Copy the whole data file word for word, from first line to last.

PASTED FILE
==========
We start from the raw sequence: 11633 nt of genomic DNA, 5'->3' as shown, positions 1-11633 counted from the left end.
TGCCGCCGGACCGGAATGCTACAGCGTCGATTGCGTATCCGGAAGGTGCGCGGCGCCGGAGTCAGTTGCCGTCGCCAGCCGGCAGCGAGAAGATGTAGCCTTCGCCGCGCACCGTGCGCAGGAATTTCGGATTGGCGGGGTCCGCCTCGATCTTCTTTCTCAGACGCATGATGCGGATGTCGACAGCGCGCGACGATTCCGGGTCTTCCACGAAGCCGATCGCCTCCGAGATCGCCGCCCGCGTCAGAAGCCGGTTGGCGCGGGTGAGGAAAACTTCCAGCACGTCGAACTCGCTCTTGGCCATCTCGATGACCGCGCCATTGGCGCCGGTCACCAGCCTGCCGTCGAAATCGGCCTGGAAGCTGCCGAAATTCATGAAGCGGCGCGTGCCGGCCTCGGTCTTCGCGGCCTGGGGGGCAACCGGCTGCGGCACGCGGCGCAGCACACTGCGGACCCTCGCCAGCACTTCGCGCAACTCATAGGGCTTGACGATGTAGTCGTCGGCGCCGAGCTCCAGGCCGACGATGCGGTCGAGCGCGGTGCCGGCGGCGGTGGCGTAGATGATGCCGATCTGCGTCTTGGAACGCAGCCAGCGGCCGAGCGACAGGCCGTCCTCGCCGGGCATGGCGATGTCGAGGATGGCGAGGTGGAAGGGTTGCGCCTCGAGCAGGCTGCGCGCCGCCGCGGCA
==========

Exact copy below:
We start from the raw sequence: 11633 nt of genomic DNA, 5'->3' as shown, positions 1-11633 counted from the left end.
TGCCGCCGGACCGGAATGCTACAGCGTCGATTGCGTATCCGGAAGGTGCGCGGCGCCGGAGTCAGTTGCCGTCGCCAGCCGGCAGCGAGAAGATGTAGCCTTCGCCGCGCACCGTGCGCAGGAATTTCGGATTGGCGGGGTCCGCCTCGATCTTCTTTCTCAGACGCATGATGCGGATGTCGACAGCGCGCGACGATTCCGGGTCTTCCACGAAGCCGATCGCCTCCGAGATCGCCGCCCGCGTCAGAAGCCGGTTGGCGCGGGTGAGGAAAACTTCCAGCACGTCGAACTCGCTCTTGGCCATCTCGATGACCGCGCCATTGGCGCCGGTCACCAGCCTGCCGTCGAAATCGGCCTGGAAGCTGCCGAAATTCATGAAGCGGCGCGTGCCGGCCTCGGTCTTCGCGGCCTGGGGGGCAACCGGCTGCGGCACGCGGCGCAGCACACTGCGGACCCTCGCCAGCACTTCGCGCAACTCATAGGGCTTGACGATGTAGTCGTCGGCGCCGAGCTCCAGGCCGACGATGCGGTCGAGCGCGGTGCCGGCGGCGGTGGCGTAGATGATGCCGATCTGCGTCTTGGAACGCAGCCAGCGGCCGAGCGACAGGCCGTCCTCGCCGGGCATGGCGATGTCGAGGATGGCGAGGTGGAAGGGTTGCGCCTCGAGCAGGCTGCGCGCCGCCGCGGCA